This is why I take an owner’s interest in our Public Lands. I have noticed that our military is taking an additional 600,000 acres permanently near Fallon in addition to the huge Nellis complex near Las Vegas.  Our Representative in Congress, Mr. Amodei, is proposing to give our native tribes additional thousands of acres, which they can develop as they see fit. If I were them, I would industrialize it.

In addition to this, the new Congress passed a rule this week (Jan 3, 2017) that essentially designates federal land worthless and thus removing the financial cost of giving it away to corporations, cronies and elites for their own use. This is the first step in giving away our national heritage for the benefit of a few.

Of course, they will say that Americans in the West are demanding greater local control of their public lands. They want the land given to the states. Well, what happens is, the states find they can’t afford to maintain the lands and the feds did and also see the lands as a ATM machine. So they start selling off state lands to private interests as they have been doing in Idaho and Montana. So it just takes awhile for the private land grabbers to get what they want.

Whether you are Republican or Liberal, preservationist or recreationist, all Nevadans and Americans have an equal stake in preserving our Public Lands for the Public. In this era of diminishing rights and resources, we should hold this birthright as precious for the inspiration of future Americans.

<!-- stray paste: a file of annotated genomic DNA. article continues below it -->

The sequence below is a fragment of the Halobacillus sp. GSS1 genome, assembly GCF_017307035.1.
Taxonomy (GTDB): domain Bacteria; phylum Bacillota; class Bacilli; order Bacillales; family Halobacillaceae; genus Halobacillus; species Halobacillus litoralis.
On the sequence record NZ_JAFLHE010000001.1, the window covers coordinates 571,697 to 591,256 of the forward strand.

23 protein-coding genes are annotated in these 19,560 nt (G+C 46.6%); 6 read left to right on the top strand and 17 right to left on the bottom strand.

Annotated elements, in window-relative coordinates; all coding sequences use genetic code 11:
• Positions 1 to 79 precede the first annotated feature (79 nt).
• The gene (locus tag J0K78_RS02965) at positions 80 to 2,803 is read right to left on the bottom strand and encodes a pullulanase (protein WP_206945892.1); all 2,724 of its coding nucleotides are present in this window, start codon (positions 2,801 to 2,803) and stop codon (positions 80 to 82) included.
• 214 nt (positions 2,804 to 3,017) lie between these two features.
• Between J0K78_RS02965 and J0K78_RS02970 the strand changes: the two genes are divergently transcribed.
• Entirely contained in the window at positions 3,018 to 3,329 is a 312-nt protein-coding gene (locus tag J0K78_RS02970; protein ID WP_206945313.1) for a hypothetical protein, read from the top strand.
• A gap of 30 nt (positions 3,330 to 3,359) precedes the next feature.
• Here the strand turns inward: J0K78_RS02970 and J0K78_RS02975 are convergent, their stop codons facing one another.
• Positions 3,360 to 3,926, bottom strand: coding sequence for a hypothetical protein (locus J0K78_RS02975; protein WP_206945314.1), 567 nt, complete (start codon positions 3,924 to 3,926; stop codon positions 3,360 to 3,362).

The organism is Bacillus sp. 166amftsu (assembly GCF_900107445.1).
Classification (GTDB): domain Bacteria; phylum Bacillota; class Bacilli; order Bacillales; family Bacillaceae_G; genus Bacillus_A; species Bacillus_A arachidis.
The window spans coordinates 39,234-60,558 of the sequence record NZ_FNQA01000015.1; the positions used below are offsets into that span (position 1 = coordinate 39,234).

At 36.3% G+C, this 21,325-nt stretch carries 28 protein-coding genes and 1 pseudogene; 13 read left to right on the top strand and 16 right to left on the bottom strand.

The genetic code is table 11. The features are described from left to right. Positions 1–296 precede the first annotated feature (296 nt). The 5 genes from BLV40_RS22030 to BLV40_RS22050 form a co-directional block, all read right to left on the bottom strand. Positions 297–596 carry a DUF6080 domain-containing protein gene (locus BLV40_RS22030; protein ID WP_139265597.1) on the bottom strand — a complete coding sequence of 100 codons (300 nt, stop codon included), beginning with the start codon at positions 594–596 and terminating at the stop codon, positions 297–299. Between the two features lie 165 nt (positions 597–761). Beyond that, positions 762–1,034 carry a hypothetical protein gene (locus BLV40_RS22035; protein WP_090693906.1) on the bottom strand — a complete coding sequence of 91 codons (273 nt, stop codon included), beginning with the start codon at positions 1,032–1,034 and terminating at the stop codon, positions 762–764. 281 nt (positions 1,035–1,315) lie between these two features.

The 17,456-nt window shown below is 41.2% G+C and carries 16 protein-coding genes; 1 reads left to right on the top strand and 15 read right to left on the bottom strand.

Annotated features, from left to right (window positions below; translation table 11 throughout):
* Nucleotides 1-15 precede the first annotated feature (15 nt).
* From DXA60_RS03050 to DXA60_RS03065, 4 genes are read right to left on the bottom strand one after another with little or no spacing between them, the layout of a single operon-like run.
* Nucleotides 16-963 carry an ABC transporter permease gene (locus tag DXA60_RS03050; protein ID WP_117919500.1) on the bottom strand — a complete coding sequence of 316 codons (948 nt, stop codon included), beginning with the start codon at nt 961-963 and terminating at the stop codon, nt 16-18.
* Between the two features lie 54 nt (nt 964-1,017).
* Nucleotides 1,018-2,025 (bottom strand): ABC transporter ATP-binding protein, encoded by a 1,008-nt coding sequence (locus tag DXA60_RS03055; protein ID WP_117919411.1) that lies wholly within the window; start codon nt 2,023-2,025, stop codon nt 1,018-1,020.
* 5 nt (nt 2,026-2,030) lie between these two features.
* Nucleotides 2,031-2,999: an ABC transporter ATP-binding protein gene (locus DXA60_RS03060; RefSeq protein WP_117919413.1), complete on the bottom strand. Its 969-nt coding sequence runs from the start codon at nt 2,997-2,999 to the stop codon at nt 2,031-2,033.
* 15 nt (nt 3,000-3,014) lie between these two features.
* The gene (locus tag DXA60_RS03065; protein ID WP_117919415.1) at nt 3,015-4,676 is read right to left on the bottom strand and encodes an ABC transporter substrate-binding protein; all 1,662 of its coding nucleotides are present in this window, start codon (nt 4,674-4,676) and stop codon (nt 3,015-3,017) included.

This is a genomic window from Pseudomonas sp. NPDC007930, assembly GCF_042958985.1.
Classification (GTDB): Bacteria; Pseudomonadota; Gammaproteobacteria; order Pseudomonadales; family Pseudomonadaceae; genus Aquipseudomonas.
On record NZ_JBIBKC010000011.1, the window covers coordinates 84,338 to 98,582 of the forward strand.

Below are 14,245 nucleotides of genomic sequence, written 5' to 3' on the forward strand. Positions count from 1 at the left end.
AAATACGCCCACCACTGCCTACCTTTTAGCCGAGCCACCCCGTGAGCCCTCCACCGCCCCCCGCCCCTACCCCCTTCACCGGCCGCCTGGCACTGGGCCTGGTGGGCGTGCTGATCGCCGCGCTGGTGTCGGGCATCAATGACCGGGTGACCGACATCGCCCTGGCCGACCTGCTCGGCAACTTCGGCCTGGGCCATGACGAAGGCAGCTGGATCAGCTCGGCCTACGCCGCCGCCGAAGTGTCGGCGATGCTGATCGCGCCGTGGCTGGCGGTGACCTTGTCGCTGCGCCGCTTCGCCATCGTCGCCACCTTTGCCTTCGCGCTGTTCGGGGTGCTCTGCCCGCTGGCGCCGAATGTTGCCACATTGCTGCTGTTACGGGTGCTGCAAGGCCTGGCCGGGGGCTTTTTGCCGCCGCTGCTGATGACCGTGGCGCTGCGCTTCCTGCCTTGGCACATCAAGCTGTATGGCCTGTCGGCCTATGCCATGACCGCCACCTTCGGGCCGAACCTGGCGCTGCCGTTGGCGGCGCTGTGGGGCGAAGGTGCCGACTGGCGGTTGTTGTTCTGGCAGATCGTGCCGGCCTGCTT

Please join me in watching this situation and calling and writing Representative Amodei, Senators Cortez-Masto, and Heller, Gov Sandoval and your state Reps and let them know your feelings on the risk of losing our freedom of, well, freedom.

 

 

Washoe City Cemetery

I’ve had a request from a local historian to help with restoring the Washoe City Cemetery and honoring our past pioneers. Near as we can tell, a cleanup was last done in the 1962 by a 4H group with the help of the Washoe Valley Homemakers Club. We are currently researching the legal status of the ground, expert advice on how to go about it, and funding for such things as fencing and dumpsters. A local academic at UNR with experience in cemetery restoration has volunteered to help already. Volunteer labor will be needed and we are wondering if there will be interest in a local Washoe Valley/Pleasant Valley historical club to get together for this and other activities. Washoe Valley especially has a very rich and interesting history that should be recognized and nurtured. If you are interested, write me at washoevalley@gmail.com and I’ll start creating a list of folks who might be interested.